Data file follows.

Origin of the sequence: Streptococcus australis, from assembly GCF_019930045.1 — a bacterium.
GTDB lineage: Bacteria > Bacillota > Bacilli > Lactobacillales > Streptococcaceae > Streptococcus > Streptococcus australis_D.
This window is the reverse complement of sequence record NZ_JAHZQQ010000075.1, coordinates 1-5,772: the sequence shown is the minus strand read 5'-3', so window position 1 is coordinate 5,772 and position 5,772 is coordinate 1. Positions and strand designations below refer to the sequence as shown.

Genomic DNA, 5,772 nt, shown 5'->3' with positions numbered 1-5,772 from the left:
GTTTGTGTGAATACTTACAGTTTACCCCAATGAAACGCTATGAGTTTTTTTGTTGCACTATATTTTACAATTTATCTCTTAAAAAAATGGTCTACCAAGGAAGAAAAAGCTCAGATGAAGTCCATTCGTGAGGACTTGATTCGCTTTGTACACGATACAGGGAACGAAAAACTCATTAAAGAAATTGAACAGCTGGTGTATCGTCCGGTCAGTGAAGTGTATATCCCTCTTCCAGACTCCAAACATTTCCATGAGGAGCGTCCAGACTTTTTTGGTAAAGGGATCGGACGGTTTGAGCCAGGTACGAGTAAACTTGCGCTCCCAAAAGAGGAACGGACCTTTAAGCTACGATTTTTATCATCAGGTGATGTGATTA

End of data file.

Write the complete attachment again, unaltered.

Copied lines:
Origin of the sequence: Streptococcus australis, from assembly GCF_019930045.1 — a bacterium.
GTDB lineage: Bacteria > Bacillota > Bacilli > Lactobacillales > Streptococcaceae > Streptococcus > Streptococcus australis_D.
This window is the reverse complement of sequence record NZ_JAHZQQ010000075.1, coordinates 1-5,772: the sequence shown is the minus strand read 5'-3', so window position 1 is coordinate 5,772 and position 5,772 is coordinate 1. Positions and strand designations below refer to the sequence as shown.

Genomic DNA, 5,772 nt, shown 5'->3' with positions numbered 1-5,772 from the left:
GTTTGTGTGAATACTTACAGTTTACCCCAATGAAACGCTATGAGTTTTTTTGTTGCACTATATTTTACAATTTATCTCTTAAAAAAATGGTCTACCAAGGAAGAAAAAGCTCAGATGAAGTCCATTCGTGAGGACTTGATTCGCTTTGTACACGATACAGGGAACGAAAAACTCATTAAAGAAATTGAACAGCTGGTGTATCGTCCGGTCAGTGAAGTGTATATCCCTCTTCCAGACTCCAAACATTTCCATGAGGAGCGTCCAGACTTTTTTGGTAAAGGGATCGGACGGTTTGAGCCAGGTACGAGTAAACTTGCGCTCCCAAAAGAGGAACGGACCTTTAAGCTACGATTTTTATCATCAGGTGATGTGATTA